“In the 1970s, an enthusiasm for ‘modernism’ began to orient artists towards new products and techniques, but we made a different choice,” Massimo explained. “Instead, we have always tried to preserve the sale, use, and knowledge of the ancient painting and craft techniques. Over time, it has become clear that these traditions are not only still valid, but actually more resilient in the long run.”
To these ends, Massimo points to Cennino Cennini’s 14th-century publication Il Libro dell’Arte—widely translated as “The Craftsman’s Handbook,” and the oldest extant Italian text about the practice of painting —as the philosophical foundation for his business. “We want to pass on only the most time-honored techniques,” Massimo added, “and Cennino Cennini has left us the oldest painting manual available.”
When it comes to applying these principles to artistic restoration efforts, nowhere is Zecchi’s iconic approach more valued than in the conversion of lapis lazuli into Blu Oltremare pigment. Mined predominantly from the mountains of Afghanistan, the stone’s lasting and vibrant blue hue has long made it among the most highly coveted raw materials for professional painters. Its name is a testament to the great lengths artists have historically been willing to go to in order to procure it.
“From Afghanistan, ancient shipments of lapis lazuli were transported across the Silk Road, into Palestine, and finally across the Mediterranean to Italy,” Massimo explained. “For this journey it was called ‘Blu Oltremare,’ which translates to ‘Overseas Blue.’”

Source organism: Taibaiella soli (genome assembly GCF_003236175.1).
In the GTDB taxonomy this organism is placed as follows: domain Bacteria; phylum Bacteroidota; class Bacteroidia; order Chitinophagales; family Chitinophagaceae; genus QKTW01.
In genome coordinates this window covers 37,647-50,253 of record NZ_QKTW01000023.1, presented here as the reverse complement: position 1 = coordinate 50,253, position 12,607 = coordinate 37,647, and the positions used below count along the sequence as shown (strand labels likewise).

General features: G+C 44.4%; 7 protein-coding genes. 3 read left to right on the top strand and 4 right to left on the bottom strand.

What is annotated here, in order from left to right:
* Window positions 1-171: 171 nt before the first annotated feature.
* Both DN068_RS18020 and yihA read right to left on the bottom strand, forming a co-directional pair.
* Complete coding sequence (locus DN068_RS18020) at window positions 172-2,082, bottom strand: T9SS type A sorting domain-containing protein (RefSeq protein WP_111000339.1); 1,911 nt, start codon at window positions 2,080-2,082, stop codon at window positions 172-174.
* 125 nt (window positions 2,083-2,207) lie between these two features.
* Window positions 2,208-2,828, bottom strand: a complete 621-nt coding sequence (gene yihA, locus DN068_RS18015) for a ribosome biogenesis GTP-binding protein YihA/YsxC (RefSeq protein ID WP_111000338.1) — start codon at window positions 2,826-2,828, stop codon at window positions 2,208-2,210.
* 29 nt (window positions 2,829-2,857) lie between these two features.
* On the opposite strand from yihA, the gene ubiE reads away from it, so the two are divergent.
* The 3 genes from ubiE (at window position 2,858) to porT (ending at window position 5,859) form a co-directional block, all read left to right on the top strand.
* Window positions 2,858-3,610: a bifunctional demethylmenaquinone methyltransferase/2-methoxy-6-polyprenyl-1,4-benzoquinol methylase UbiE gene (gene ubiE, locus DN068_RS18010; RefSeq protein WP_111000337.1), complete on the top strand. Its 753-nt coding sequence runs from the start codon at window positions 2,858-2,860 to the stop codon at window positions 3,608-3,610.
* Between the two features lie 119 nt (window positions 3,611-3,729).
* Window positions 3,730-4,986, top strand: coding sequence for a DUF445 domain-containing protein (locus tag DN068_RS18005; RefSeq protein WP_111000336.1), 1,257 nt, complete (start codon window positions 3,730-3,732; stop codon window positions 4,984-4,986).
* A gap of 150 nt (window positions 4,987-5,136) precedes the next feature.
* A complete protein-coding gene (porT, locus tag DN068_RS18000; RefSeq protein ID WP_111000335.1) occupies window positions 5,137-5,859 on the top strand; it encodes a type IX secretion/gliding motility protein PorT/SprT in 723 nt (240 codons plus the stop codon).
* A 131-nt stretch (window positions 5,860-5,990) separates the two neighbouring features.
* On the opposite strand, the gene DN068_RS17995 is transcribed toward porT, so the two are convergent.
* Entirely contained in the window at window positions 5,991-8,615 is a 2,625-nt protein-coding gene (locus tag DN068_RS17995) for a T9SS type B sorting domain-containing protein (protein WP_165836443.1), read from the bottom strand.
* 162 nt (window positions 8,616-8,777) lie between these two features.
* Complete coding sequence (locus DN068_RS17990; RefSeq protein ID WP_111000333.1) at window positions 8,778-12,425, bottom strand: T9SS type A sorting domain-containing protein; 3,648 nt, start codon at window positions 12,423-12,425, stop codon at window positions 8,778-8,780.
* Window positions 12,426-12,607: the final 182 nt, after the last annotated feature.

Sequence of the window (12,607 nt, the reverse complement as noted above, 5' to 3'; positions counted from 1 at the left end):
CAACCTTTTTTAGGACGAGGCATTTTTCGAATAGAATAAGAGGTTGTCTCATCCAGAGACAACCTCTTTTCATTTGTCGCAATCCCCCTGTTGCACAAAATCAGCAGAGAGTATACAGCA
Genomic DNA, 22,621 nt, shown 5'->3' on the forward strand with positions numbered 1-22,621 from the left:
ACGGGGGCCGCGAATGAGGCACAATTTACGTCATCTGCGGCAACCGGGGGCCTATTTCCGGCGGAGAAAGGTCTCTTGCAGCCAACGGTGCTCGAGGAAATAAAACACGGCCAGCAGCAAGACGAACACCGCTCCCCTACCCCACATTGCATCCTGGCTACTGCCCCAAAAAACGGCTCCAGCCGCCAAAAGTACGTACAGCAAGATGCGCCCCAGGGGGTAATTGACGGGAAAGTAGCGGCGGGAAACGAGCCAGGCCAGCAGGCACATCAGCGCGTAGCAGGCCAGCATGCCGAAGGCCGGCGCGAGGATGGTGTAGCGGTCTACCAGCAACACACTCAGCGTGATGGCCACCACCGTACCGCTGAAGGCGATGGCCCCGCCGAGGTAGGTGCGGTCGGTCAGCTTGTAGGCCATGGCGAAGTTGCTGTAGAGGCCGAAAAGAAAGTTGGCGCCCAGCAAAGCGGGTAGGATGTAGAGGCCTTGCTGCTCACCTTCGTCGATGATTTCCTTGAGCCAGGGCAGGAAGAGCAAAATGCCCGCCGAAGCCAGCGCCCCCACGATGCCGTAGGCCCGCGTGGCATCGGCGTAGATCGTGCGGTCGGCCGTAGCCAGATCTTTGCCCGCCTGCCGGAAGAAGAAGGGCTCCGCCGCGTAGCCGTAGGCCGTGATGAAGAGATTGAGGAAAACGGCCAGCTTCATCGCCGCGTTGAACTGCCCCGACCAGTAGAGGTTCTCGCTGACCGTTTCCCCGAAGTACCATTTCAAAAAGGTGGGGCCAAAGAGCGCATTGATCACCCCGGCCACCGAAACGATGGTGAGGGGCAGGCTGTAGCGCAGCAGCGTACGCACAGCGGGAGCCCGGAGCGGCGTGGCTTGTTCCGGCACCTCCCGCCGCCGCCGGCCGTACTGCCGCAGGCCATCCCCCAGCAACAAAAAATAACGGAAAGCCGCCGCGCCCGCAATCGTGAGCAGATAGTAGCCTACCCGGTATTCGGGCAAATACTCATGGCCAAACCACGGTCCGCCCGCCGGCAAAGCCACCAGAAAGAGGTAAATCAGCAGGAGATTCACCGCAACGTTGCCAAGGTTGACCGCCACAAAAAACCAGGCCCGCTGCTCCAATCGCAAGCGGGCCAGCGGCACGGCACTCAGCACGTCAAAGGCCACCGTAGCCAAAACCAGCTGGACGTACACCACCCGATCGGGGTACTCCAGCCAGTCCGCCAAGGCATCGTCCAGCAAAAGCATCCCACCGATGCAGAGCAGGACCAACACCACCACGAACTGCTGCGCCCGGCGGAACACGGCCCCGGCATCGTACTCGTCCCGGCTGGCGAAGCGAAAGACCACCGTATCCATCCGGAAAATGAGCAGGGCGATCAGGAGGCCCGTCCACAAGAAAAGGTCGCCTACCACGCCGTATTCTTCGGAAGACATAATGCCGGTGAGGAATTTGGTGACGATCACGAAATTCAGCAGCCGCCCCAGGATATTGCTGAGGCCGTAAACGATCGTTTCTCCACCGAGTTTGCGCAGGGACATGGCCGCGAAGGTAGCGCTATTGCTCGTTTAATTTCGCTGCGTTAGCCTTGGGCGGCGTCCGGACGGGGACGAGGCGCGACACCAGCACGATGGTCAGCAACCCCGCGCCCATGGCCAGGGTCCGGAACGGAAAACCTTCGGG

Then, as now, artists were unanimous in their praise for the pigment’s rare brilliance, which was used widely in the most ambitious works of Renaissance art. In the words of one Theodore Turquet de Mayerne, a Genevan-born physician who collected pigment recipes, “[lapis lazuli] is the diamound of all colours by reason of his never fading perfectione.” Two centuries prior, Cennini had been even more effusive. “Blu Oltremare is a colour noble, beautiful, and perfect beyond all other colours,” he wrote, “and there is nothing that could be said of it but it will still exceed this praise.”
Six centuries on, few still maintain this level of reverence for the pigment quite like the Zecchi family, who continue to produce Blu Oltremare through the same laborious, multi-day process employed by their Renaissance predecessors. Their scrupulous attention to detail has not gone unnoticed.
When disaster befell yet another Giotto masterpiece following a 5.7 magnitude earthquake in 1997—this time the artist’s frescoes in the Basilica of Saint Francis of Assisi—conservators turned to Zecchi to supply the vaunted pigment. Massimo was hardly surprised. “No color has a depth and intensity like this,” Massimo said. “And nobody in the world has a Blu Oltremare as deep as we do.”
Correction: A previous version of this article misstated that Zecchi provided Blu Oltremare pigment for the restoration of Michelangelo’s Doni Tondo. Zecchi did provide the pigment for the restoration of Giotto’s frescoes in Assisi.